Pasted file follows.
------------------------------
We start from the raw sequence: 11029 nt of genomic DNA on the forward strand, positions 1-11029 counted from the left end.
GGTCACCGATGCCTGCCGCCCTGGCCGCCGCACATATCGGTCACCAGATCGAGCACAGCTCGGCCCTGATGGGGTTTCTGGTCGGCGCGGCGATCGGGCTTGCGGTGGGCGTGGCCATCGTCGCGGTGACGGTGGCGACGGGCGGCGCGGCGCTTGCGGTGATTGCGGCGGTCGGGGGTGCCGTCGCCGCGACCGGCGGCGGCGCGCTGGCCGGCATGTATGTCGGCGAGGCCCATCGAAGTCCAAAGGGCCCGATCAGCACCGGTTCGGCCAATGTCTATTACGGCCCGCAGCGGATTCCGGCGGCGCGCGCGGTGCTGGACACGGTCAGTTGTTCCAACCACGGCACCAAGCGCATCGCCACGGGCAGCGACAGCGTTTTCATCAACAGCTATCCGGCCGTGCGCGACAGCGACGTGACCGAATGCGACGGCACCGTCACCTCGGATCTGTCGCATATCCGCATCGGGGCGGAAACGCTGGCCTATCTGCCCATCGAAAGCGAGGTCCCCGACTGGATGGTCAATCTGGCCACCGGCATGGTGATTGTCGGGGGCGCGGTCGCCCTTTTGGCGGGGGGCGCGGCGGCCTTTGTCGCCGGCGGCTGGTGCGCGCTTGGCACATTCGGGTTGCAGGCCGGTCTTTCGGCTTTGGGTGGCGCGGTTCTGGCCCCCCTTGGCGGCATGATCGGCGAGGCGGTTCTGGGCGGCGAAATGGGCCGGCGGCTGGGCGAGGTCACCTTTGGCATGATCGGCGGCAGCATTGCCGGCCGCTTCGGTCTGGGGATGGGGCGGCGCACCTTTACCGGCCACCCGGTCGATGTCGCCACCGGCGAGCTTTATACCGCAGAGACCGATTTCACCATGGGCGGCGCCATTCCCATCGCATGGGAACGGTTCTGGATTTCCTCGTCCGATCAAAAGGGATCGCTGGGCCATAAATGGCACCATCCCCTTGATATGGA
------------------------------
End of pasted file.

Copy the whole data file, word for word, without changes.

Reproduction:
We start from the raw sequence: 11029 nt of genomic DNA on the forward strand, positions 1-11029 counted from the left end.
GGTCACCGATGCCTGCCGCCCTGGCCGCCGCACATATCGGTCACCAGATCGAGCACAGCTCGGCCCTGATGGGGTTTCTGGTCGGCGCGGCGATCGGGCTTGCGGTGGGCGTGGCCATCGTCGCGGTGACGGTGGCGACGGGCGGCGCGGCGCTTGCGGTGATTGCGGCGGTCGGGGGTGCCGTCGCCGCGACCGGCGGCGGCGCGCTGGCCGGCATGTATGTCGGCGAGGCCCATCGAAGTCCAAAGGGCCCGATCAGCACCGGTTCGGCCAATGTCTATTACGGCCCGCAGCGGATTCCGGCGGCGCGCGCGGTGCTGGACACGGTCAGTTGTTCCAACCACGGCACCAAGCGCATCGCCACGGGCAGCGACAGCGTTTTCATCAACAGCTATCCGGCCGTGCGCGACAGCGACGTGACCGAATGCGACGGCACCGTCACCTCGGATCTGTCGCATATCCGCATCGGGGCGGAAACGCTGGCCTATCTGCCCATCGAAAGCGAGGTCCCCGACTGGATGGTCAATCTGGCCACCGGCATGGTGATTGTCGGGGGCGCGGTCGCCCTTTTGGCGGGGGGCGCGGCGGCCTTTGTCGCCGGCGGCTGGTGCGCGCTTGGCACATTCGGGTTGCAGGCCGGTCTTTCGGCTTTGGGTGGCGCGGTTCTGGCCCCCCTTGGCGGCATGATCGGCGAGGCGGTTCTGGGCGGCGAAATGGGCCGGCGGCTGGGCGAGGTCACCTTTGGCATGATCGGCGGCAGCATTGCCGGCCGCTTCGGTCTGGGGATGGGGCGGCGCACCTTTACCGGCCACCCGGTCGATGTCGCCACCGGCGAGCTTTATACCGCAGAGACCGATTTCACCATGGGCGGCGCCATTCCCATCGCATGGGAACGGTTCTGGATTTCCTCGTCCGATCAAAAGGGATCGCTGGGCCATAAATGGCACCATCCCCTTGATATGGA